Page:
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Author Topic: BPD: What is it? How can I tell?  (Read 92644 times)
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« on: October 01, 2007, 06:51:24 AM »

It is a significant challenge to determine if someone in your life has Borderline Personality Disorder or any personality disorder. We often do not have a formal diagnosis to rely upon.  

The American Psychiatric Association cautions us against using the DSM criteria for making amateur "cookbook" diagnoses as they are often inaccurate. For our own sake and for the sake of others,  we want to be responsible and constructive in assessing the mental health of others in our life.  First and foremost, these designations were created to help people and families, not label and blame.

When we encounter high conflict and destructive relationship behaviors in others, our first priority could be to triage our situation. Write down the difficult behaviors that we have observed.

  • If any are dangerous (e.g., domestic violence, suicidal ideation, or criminal) or fatal to the relationship (e.g., serial adultery, ruinousness spending), it makes sense to immediately start planning for safety.

  • For all the others, we should do everything we can to reduce the conflict in the immediate term. This may not be not easy for us.  It usually involves giving in to the other person and providing them space and listening to/validating them. At the same time, we should force ourselves to step back from the conflict and process the hurt or resentment that we are feeling.  This requires a great deal of maturity.  We have tools for neutralizing the situation (stop the bleeding) and we have tools for taking a step backward (rebalancing ourselves). As difficult as it may be, starting here is usually in the best interest of ourselves and our children.

Once the situation is defused as best it can be, we can then start investigating what is going on so that we can make informed decisions.  When we encounter high conflict people with destructive relationship behaviors it is important for us to know that the problems can be caused by a large range of things from immaturity,  short term mental illness (e.g. depression), substance induced illness (e.g. alcoholism), a mood disorder (e.g., bipolar), an anxiety disorder (e.g. PTSD), a personality disorder (e.g., BPD, NPD), or even a learning disability (e.g. Aspergers) and "any combination of the above" (i.e., co-morbidity). It will likely take some digging to sort it out.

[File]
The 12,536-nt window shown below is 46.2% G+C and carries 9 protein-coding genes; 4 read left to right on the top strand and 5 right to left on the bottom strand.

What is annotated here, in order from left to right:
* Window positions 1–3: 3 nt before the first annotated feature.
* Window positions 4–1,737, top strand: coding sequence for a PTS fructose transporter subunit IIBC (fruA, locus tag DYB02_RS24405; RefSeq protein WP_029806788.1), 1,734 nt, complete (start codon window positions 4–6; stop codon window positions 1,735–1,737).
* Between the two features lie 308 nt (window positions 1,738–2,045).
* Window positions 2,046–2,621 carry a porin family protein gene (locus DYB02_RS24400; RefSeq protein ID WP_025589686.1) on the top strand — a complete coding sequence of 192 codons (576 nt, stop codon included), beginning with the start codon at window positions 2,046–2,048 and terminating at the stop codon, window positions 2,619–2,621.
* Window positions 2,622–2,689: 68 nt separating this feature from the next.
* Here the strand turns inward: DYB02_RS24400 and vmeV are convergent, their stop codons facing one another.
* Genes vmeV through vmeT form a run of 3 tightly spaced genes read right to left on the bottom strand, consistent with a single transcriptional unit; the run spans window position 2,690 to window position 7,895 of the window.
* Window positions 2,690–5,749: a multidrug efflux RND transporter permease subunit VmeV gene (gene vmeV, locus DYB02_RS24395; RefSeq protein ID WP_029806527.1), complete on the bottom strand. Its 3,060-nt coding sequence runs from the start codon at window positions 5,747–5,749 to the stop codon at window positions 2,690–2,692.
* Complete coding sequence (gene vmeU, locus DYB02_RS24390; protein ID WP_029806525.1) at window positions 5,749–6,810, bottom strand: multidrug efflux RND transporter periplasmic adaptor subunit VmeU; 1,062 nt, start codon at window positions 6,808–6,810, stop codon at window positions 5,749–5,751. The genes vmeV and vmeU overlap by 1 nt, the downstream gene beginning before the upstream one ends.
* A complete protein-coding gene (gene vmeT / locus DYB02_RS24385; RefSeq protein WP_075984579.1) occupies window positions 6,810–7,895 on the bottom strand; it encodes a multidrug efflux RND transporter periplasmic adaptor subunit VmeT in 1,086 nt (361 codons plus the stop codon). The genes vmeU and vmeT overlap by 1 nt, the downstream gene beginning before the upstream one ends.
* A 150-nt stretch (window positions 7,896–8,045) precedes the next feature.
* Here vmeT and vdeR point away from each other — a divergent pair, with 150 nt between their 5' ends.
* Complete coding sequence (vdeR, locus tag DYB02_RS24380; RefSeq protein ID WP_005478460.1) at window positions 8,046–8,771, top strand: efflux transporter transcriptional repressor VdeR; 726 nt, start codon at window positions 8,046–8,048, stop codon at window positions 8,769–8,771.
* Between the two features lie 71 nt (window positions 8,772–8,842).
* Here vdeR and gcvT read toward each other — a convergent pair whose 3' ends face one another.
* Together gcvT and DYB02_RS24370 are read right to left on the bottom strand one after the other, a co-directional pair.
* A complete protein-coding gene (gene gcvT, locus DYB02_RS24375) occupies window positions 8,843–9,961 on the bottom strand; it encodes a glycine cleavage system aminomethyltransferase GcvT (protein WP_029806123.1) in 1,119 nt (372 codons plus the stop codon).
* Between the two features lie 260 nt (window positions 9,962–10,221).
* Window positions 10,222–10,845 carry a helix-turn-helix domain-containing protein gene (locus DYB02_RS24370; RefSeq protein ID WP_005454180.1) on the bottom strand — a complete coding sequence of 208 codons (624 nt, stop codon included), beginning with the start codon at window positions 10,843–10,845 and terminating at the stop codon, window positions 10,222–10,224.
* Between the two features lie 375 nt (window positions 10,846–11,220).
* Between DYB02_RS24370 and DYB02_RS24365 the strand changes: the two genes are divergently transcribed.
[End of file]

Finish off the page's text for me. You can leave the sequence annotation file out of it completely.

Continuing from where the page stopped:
The behaviors exhibited during a relationship for all of these afflictions can look somewhat alike but the driving forces and the implications can be very different.  For example, was that lying predatory (as in ASPD), ego driven (as in NPD), defensive (as in BPD), a result of being out of control (as in alcoholism), or ineptitude (as in Aspergers).  Was it situational, episodic (bipolar), or has it been chronic. Yes, all lying is bad, but the prognosis for the future is not that same in all situations. For example, depression and bipolar disorder (mood disorders) are very responsive to drug therapy -- substance abuse often requires intervention and inpatient detoxification -- personality disorders require multi-year re-learning therapies (e.g. DBT, Schema) --  Aspergers is often considered a long term disability.  Chronic bad behavior and situational bad behavior are very different.

It is probably best to resist the temptation to immediately latch onto one of the personality disorder symptoms lists as the magic formula. Doing this may make the situation appear more hopeless and more one-sided than it actually is, and it may send us in a wrong or unhealthy direction.  

Getting back to the subject in the title "What is BPD?" -- personality disorders, per se', are lifelong afflictions -- anyone can act "borderline" in a particular situation. To be a PD, symptoms must have been present for an extended period of time, be inflexible and pervasive, and not a result of alcohol or drugs or another psychiatric disorder -- the history of symptoms should be traceable back to adolescence or at least early adulthood -- the symptoms have caused and continue to cause significant distress or negative consequences in different aspects of the person's life. Symptoms are seen in at least two of the following areas: thoughts (ways of looking at the world, thinking about self or others, and interacting), emotions (appropriateness, intensity, and range of emotional functioning), interpersonal functioning (relationships and interpersonal skills), or impulse control.

"Present for an extended period of time" doesn't mean constantly and obviously present.  Many people with this disorder, especially as they get older, learn to adapt and control or isolate the worst of the disordered actions except when stress pushes them past their ability to control and manage.  This is why the disorder is more visible to the family and close friends. "Present for an extended period of time" means that there have been indications of the disorder at different times dating all the way back to the teen years.

It is also worth noting that personality disorders are spectrum disorders - meaning that there is a broad range of severity.  At the lower end, it is not necessarily a personality disorder at all - people can have personality style like a BPD or NPD.  Surely you know someone that is pretty narcissistic, but not mentally ill.  People with BPD can range all the way from "very sensitive with somewhat nonconstructive ways of coping and avoiding hurt" (BPD personailty style) all the way to social dysfunction (e.g., unable to hold a job) and potentially life threatening behavior (e.g. severe BPD).